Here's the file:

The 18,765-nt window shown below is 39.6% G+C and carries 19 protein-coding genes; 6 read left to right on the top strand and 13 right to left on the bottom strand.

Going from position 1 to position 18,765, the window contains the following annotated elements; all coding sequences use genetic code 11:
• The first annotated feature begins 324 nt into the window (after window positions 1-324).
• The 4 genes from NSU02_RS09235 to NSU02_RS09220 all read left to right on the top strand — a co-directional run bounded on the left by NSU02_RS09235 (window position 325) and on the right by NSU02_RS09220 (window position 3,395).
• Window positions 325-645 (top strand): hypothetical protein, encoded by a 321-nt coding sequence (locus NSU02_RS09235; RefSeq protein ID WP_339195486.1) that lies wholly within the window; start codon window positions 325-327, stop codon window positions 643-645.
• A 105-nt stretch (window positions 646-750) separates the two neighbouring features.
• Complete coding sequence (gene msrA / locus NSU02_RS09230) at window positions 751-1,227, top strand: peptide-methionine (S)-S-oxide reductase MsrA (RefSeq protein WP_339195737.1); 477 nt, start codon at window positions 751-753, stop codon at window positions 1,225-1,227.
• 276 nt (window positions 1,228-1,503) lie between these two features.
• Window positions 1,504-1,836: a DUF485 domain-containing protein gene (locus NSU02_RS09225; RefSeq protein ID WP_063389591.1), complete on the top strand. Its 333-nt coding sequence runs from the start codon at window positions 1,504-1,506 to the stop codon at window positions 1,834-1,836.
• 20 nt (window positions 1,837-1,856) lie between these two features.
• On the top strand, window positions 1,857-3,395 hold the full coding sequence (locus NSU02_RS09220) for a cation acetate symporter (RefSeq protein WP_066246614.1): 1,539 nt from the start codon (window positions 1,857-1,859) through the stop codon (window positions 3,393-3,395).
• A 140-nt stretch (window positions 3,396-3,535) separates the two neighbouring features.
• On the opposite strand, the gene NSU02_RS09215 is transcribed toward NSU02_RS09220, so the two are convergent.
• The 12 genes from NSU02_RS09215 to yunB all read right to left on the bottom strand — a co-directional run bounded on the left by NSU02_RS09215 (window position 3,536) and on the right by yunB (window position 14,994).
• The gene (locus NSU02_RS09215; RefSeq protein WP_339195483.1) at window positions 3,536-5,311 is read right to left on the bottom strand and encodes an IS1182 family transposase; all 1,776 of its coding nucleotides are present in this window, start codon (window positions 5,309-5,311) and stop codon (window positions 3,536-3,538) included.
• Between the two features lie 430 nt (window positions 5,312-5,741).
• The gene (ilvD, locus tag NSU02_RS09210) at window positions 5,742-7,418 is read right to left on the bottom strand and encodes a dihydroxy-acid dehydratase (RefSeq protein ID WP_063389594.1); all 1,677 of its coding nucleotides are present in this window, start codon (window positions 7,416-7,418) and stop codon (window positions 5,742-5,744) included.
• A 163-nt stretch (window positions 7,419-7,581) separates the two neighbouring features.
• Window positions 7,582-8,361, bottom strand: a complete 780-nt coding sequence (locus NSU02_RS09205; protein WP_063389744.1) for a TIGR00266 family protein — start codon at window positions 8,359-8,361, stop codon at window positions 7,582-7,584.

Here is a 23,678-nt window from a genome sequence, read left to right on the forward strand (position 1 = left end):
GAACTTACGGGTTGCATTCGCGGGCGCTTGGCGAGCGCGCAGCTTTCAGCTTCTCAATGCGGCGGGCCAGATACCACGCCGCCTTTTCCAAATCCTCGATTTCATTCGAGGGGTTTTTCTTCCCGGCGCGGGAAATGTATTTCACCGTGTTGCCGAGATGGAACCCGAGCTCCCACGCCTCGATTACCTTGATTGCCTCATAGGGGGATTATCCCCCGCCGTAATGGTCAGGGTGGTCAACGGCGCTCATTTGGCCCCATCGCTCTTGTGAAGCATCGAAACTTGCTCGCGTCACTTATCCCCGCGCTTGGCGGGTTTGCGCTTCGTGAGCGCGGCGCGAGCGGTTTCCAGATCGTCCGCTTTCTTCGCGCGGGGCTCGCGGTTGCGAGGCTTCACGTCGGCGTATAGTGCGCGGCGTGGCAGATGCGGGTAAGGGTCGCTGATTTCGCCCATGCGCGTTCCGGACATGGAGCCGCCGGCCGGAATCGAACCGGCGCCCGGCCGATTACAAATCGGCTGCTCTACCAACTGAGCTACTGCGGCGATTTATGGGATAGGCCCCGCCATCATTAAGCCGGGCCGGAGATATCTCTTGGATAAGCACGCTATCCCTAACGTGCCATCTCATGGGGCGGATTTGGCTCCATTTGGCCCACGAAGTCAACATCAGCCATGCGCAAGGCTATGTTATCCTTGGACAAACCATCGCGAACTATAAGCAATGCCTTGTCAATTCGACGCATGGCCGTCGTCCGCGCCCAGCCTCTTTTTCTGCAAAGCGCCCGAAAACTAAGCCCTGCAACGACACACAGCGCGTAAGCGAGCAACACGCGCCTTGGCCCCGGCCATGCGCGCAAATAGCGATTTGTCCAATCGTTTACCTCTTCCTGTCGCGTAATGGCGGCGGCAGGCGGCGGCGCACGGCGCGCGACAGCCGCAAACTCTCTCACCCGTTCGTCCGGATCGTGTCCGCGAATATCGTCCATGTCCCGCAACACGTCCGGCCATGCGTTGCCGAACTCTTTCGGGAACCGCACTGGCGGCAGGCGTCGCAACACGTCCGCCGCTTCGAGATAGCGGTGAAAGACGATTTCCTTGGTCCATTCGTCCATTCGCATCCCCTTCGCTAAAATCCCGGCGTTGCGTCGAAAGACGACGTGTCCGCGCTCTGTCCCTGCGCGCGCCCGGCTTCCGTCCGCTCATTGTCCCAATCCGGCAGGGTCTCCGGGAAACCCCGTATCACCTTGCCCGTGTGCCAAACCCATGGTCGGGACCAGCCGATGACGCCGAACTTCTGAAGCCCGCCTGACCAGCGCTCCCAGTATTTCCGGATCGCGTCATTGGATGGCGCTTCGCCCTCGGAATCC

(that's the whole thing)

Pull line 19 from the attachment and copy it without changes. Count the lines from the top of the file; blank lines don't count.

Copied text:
• Window positions 7,582-8,361, bottom strand: a complete 780-nt coding sequence (locus NSU02_RS09205; protein WP_063389744.1) for a TIGR00266 family protein — start codon at window positions 8,359-8,361, stop codon at window positions 7,582-7,584.